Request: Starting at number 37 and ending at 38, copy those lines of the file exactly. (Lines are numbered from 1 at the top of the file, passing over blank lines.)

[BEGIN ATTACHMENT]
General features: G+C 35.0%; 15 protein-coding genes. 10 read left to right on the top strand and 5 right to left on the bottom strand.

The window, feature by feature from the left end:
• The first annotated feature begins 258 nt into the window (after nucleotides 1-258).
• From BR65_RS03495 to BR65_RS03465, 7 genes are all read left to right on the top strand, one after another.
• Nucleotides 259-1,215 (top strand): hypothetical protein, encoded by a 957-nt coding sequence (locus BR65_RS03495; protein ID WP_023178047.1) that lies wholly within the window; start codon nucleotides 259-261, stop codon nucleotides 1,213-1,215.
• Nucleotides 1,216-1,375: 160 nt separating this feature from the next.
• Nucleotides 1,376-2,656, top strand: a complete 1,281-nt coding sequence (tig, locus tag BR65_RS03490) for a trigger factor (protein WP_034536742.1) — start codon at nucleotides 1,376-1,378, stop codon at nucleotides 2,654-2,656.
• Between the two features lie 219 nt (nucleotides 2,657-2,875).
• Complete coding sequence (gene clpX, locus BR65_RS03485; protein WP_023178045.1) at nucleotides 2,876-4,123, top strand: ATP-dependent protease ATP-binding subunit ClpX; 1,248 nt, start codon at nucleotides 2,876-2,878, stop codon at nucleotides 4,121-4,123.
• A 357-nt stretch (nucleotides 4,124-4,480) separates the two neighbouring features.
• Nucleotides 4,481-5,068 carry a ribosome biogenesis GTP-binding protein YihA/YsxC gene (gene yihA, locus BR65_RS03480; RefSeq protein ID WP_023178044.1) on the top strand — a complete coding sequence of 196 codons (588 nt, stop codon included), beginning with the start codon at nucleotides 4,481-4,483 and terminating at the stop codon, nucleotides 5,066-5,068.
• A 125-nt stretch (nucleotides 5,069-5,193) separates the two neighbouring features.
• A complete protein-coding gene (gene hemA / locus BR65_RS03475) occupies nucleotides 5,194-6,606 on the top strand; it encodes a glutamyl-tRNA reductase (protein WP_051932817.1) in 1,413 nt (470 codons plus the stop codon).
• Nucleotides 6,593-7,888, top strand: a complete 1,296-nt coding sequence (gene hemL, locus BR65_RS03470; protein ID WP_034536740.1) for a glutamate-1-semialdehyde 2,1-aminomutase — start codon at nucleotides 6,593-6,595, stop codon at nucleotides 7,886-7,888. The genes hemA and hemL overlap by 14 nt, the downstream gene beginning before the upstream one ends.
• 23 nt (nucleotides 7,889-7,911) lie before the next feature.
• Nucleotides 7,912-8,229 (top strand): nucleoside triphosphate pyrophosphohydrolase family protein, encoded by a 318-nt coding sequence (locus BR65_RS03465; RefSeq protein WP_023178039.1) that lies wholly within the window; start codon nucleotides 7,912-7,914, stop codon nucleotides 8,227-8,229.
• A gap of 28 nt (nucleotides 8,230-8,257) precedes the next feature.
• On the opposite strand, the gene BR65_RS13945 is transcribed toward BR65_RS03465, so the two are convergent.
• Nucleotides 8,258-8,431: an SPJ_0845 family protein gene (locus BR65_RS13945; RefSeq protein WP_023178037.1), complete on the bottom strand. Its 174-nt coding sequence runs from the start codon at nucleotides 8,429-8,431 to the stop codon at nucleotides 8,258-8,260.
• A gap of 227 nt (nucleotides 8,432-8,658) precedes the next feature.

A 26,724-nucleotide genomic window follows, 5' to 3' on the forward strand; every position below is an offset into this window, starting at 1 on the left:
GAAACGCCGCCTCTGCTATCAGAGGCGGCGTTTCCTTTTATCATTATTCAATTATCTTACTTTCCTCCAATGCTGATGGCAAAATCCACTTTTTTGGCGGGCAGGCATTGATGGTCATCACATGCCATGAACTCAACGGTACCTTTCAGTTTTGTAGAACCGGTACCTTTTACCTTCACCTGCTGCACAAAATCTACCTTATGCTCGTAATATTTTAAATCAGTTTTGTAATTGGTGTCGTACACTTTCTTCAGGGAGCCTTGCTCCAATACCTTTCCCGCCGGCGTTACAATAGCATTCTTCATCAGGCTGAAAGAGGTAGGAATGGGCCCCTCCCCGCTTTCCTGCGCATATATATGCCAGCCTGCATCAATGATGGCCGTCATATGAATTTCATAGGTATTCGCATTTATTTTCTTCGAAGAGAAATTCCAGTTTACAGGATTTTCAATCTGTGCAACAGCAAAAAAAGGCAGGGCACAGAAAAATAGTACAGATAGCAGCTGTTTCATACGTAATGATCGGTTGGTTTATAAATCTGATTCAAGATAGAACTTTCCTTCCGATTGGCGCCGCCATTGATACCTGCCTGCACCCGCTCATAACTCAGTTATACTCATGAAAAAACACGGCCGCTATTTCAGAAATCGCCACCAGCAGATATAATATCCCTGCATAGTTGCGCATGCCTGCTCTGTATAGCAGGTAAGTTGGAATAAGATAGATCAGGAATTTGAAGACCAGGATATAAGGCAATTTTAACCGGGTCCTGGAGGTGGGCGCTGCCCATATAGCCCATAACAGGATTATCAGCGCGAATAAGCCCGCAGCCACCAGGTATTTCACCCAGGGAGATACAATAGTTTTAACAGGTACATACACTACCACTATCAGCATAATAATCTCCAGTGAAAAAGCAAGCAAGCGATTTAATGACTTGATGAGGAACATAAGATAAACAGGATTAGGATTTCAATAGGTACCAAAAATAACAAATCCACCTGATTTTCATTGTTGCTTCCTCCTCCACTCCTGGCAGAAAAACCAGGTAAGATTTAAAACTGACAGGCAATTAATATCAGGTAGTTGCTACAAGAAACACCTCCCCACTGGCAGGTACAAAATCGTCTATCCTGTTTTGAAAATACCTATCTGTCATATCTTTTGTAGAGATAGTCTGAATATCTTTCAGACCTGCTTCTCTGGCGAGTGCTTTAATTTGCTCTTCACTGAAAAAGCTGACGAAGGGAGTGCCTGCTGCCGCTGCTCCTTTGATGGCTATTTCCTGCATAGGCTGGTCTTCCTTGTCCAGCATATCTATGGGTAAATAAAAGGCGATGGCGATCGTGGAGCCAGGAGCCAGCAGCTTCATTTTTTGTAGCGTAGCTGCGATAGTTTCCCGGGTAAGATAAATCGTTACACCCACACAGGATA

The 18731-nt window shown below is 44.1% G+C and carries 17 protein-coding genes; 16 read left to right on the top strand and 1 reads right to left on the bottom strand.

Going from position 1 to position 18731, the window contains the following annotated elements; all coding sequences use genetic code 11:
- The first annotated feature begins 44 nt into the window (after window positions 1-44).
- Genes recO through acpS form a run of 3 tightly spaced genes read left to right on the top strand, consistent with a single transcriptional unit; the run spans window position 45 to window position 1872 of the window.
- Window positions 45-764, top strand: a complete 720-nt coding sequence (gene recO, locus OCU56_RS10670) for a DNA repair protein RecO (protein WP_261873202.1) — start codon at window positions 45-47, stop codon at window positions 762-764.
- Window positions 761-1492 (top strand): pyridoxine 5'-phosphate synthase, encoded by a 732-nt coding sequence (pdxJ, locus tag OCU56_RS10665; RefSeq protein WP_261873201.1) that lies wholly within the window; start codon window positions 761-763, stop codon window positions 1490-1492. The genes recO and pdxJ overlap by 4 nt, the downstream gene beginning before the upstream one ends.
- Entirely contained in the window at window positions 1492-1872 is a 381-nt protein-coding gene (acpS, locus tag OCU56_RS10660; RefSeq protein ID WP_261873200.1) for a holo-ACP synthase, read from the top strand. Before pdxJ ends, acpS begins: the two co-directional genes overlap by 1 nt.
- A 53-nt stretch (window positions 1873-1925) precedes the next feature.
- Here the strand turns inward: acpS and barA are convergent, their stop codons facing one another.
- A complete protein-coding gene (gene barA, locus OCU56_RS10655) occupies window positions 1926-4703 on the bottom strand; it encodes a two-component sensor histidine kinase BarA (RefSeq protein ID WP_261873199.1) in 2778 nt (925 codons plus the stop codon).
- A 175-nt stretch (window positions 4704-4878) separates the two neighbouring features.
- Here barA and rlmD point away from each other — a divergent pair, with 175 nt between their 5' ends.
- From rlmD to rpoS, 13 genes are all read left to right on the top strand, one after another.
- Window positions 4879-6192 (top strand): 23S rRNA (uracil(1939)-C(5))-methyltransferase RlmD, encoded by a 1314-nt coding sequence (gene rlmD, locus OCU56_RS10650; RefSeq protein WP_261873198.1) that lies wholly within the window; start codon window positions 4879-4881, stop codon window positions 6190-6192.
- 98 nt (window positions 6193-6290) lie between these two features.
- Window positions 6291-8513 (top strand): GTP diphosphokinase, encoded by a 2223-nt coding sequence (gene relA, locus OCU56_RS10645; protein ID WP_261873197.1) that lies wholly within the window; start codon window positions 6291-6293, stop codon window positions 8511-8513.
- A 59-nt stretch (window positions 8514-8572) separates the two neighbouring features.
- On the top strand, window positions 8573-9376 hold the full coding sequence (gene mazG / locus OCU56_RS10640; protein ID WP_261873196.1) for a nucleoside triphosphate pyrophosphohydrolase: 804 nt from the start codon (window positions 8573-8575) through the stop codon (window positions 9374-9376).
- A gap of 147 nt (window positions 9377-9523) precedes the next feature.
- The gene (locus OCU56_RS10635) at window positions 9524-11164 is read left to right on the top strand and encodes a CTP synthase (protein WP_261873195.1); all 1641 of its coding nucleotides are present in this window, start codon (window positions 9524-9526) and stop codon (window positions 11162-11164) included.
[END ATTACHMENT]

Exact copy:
- 98 nt (window positions 6193-6290) lie between these two features.
- Window positions 6291-8513 (top strand): GTP diphosphokinase, encoded by a 2223-nt coding sequence (gene relA, locus OCU56_RS10645; protein ID WP_261873197.1) that lies wholly within the window; start codon window positions 6291-6293, stop codon window positions 8511-8513.